Despite a skittish U.S. economy, most commercial real estate investors remain upbeat and cautiously optimistic about the industry’s future, according to the PwC Real Estate Investor Survey. In fact, the majority continues to invest in all sectors of commercial real estate, as they continue to see signs that the industry’s fundamentals are stabilizing.

While rental rates remain below peak levels, investors in 25 of the 31 markets that the survey covers concur that they have stabilized.

“The trajectory of the commercial real estate industry’s recovery is largely dependent on the health of the U.S. economy,” noted Mitch Roschelle, a partner and leader of the U.S. real estate practice at PwC. “The ability of the economy to add jobs instills optimism in both businesses and consumers. Despite recent disappointing labor reports and falling home prices, commercial real estate investors continue to look to the positive aspects of the industry as they remain cautiously optimistic that the recovery path will continue.”

Also helping the commercial real estate industry rebound is the fact that few buildings have been built over the past few years. “As tenant demand continues to grow, positive absorption has begun to drive rents up,” Roschelle added. “The prospects of rent growth have driven much of the aggressive bidding by investors in certain top-performing markets.”

In addition, stock market volatility, low fixed income coupons and weakening currencies are driving many investors into hard assets such as precious metals, commodities and real estate, Roschelle added.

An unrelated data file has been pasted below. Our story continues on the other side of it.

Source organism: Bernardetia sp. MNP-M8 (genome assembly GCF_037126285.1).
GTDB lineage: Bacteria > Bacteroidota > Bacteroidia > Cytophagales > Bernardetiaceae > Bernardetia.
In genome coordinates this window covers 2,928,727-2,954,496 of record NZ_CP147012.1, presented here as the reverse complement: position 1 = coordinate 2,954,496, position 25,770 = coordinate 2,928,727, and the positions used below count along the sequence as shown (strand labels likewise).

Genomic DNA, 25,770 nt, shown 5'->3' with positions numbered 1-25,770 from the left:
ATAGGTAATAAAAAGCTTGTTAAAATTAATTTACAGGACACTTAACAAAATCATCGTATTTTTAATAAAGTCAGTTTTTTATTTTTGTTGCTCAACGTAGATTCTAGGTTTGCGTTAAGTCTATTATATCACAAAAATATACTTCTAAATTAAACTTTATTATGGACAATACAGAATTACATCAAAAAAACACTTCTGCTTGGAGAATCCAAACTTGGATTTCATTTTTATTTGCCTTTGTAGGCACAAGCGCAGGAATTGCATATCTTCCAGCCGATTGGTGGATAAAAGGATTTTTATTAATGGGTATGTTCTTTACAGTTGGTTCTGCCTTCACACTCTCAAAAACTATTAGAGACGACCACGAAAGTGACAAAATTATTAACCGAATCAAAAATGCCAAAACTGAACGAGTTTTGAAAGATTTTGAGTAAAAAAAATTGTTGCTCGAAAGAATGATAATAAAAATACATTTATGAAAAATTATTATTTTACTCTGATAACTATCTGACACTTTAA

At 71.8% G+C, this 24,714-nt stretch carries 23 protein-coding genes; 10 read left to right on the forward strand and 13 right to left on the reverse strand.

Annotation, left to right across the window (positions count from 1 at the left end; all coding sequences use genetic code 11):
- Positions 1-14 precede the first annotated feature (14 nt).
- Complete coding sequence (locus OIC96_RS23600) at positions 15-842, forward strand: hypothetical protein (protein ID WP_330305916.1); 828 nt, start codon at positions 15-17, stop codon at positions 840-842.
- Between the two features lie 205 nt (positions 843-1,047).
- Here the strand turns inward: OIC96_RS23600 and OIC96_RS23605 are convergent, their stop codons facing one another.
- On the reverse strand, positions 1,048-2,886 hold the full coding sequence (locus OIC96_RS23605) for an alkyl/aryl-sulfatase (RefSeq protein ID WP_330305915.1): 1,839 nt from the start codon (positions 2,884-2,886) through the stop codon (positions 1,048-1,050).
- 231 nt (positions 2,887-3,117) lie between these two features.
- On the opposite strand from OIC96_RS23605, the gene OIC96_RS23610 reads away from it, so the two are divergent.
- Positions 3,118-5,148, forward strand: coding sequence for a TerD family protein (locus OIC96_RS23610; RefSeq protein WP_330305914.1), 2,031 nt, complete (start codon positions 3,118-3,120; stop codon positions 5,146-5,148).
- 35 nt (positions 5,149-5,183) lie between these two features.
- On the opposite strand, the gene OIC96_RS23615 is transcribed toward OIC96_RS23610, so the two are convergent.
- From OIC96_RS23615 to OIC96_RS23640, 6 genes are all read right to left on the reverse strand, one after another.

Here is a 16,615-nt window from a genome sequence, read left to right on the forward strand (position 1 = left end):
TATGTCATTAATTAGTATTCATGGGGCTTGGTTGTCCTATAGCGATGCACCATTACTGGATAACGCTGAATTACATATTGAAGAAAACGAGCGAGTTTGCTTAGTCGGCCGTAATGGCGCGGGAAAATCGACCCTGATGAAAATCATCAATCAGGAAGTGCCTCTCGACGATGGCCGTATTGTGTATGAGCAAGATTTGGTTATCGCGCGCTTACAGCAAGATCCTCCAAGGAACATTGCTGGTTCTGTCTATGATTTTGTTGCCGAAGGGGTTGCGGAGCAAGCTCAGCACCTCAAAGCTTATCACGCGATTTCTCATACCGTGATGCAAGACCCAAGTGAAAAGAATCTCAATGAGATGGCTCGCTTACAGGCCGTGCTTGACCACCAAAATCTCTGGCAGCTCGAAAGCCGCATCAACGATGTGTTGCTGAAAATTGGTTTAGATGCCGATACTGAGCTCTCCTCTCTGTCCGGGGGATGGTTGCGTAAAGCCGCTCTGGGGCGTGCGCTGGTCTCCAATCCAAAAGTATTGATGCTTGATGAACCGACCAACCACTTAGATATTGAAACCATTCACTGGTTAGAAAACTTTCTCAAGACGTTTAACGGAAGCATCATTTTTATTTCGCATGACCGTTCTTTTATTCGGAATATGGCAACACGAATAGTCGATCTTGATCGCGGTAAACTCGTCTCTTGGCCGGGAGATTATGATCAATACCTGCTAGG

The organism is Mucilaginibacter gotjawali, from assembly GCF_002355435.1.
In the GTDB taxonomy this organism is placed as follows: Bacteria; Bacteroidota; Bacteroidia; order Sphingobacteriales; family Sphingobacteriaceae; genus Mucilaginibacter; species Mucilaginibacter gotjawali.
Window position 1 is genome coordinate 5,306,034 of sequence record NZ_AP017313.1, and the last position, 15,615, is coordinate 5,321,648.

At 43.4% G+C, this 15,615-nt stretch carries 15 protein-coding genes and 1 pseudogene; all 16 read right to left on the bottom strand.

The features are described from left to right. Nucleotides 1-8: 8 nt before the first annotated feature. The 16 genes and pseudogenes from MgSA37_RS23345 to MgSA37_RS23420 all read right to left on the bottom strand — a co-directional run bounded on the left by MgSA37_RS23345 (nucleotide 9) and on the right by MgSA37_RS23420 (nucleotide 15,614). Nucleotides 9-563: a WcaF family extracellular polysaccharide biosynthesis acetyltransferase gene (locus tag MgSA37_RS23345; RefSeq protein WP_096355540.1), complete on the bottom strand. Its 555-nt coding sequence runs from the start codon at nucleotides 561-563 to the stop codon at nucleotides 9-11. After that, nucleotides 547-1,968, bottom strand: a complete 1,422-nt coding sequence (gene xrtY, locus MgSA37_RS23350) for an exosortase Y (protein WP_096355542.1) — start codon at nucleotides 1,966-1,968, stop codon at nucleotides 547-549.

The survey also showed that investors are confident that Manhattan will lead the recovery and rebound faster and stronger than most other metro areas. In fact, investors have pre-recession growth expectations for Manhattan and other central business districts.

“Surveyed investors are treading carefully as they realize that troubles could arise if interest rates rapidly increase at the same time a large pool of commercial maturities peaks over the next two years,” said Susan Smith, editor-in-chief of PwC’s quarterly survey. If that happens, that would negatively impact property values, she said.

“Luckily, though, most of the participants have told use that they maintain an optimistic outlook for now, even if cautiously so,” Smith said.

As far as the four main commercial property sectors—office, retail, industrial and multi-family—the PwC Real Estate Barometer shows that investors expect 62.4% of the office stock to be in recovery mode by year-end. However, they think retail stock will be in recession through the end of 2012, improve slightly in 2013 and recover by 2014.

Improvements in manufacturing, capital goods shipments and business and consumer spending have helped the industrial sector. Vacancies are declining, and recovery seems to be underway, the investors said. As a result, investors expect this sector to do very well over the next 15 months.

Multi-family properties are the best-performing area of commercial real estate, the barometer shows, and this sector is expected to continue to expand through 2014.

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